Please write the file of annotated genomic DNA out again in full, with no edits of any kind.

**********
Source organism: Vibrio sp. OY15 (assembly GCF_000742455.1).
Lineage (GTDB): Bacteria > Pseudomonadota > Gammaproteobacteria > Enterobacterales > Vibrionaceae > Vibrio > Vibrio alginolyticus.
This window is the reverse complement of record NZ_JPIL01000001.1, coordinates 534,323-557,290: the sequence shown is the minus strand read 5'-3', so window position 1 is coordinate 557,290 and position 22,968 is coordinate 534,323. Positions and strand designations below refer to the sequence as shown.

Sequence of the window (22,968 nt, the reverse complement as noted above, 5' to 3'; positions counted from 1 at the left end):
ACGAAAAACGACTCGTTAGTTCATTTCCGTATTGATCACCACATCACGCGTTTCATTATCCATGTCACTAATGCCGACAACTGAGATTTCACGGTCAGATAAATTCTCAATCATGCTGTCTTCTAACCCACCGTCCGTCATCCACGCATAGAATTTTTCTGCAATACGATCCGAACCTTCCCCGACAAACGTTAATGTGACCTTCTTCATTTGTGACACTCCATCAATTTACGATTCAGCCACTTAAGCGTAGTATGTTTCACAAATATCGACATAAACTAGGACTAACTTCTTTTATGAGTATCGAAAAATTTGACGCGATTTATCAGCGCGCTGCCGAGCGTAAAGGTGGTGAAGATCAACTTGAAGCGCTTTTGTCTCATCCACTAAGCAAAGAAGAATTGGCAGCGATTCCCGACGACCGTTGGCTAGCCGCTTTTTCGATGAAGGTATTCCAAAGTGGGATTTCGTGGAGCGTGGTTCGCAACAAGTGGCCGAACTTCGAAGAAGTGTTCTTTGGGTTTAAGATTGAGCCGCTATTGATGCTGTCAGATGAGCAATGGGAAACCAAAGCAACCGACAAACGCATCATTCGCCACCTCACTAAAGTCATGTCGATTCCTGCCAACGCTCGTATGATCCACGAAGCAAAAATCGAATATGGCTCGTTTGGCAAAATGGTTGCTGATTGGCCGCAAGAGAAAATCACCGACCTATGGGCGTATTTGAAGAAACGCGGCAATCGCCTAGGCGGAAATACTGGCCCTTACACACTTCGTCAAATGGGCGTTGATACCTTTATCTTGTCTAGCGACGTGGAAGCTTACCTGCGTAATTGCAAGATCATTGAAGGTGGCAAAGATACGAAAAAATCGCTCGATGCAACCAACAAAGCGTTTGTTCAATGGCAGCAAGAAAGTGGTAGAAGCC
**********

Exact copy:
Source organism: Vibrio sp. OY15 (assembly GCF_000742455.1).
Lineage (GTDB): Bacteria > Pseudomonadota > Gammaproteobacteria > Enterobacterales > Vibrionaceae > Vibrio > Vibrio alginolyticus.
This window is the reverse complement of record NZ_JPIL01000001.1, coordinates 534,323-557,290: the sequence shown is the minus strand read 5'-3', so window position 1 is coordinate 557,290 and position 22,968 is coordinate 534,323. Positions and strand designations below refer to the sequence as shown.

Sequence of the window (22,968 nt, the reverse complement as noted above, 5' to 3'; positions counted from 1 at the left end):
ACGAAAAACGACTCGTTAGTTCATTTCCGTATTGATCACCACATCACGCGTTTCATTATCCATGTCACTAATGCCGACAACTGAGATTTCACGGTCAGATAAATTCTCAATCATGCTGTCTTCTAACCCACCGTCCGTCATCCACGCATAGAATTTTTCTGCAATACGATCCGAACCTTCCCCGACAAACGTTAATGTGACCTTCTTCATTTGTGACACTCCATCAATTTACGATTCAGCCACTTAAGCGTAGTATGTTTCACAAATATCGACATAAACTAGGACTAACTTCTTTTATGAGTATCGAAAAATTTGACGCGATTTATCAGCGCGCTGCCGAGCGTAAAGGTGGTGAAGATCAACTTGAAGCGCTTTTGTCTCATCCACTAAGCAAAGAAGAATTGGCAGCGATTCCCGACGACCGTTGGCTAGCCGCTTTTTCGATGAAGGTATTCCAAAGTGGGATTTCGTGGAGCGTGGTTCGCAACAAGTGGCCGAACTTCGAAGAAGTGTTCTTTGGGTTTAAGATTGAGCCGCTATTGATGCTGTCAGATGAGCAATGGGAAACCAAAGCAACCGACAAACGCATCATTCGCCACCTCACTAAAGTCATGTCGATTCCTGCCAACGCTCGTATGATCCACGAAGCAAAAATCGAATATGGCTCGTTTGGCAAAATGGTTGCTGATTGGCCGCAAGAGAAAATCACCGACCTATGGGCGTATTTGAAGAAACGCGGCAATCGCCTAGGCGGAAATACTGGCCCTTACACACTTCGTCAAATGGGCGTTGATACCTTTATCTTGTCTAGCGACGTGGAAGCTTACCTGCGTAATTGCAAGATCATTGAAGGTGGCAAAGATACGAAAAAATCGCTCGATGCAACCAACAAAGCGTTTGTTCAATGGCAGCAAGAAAGTGGTAGAAGCC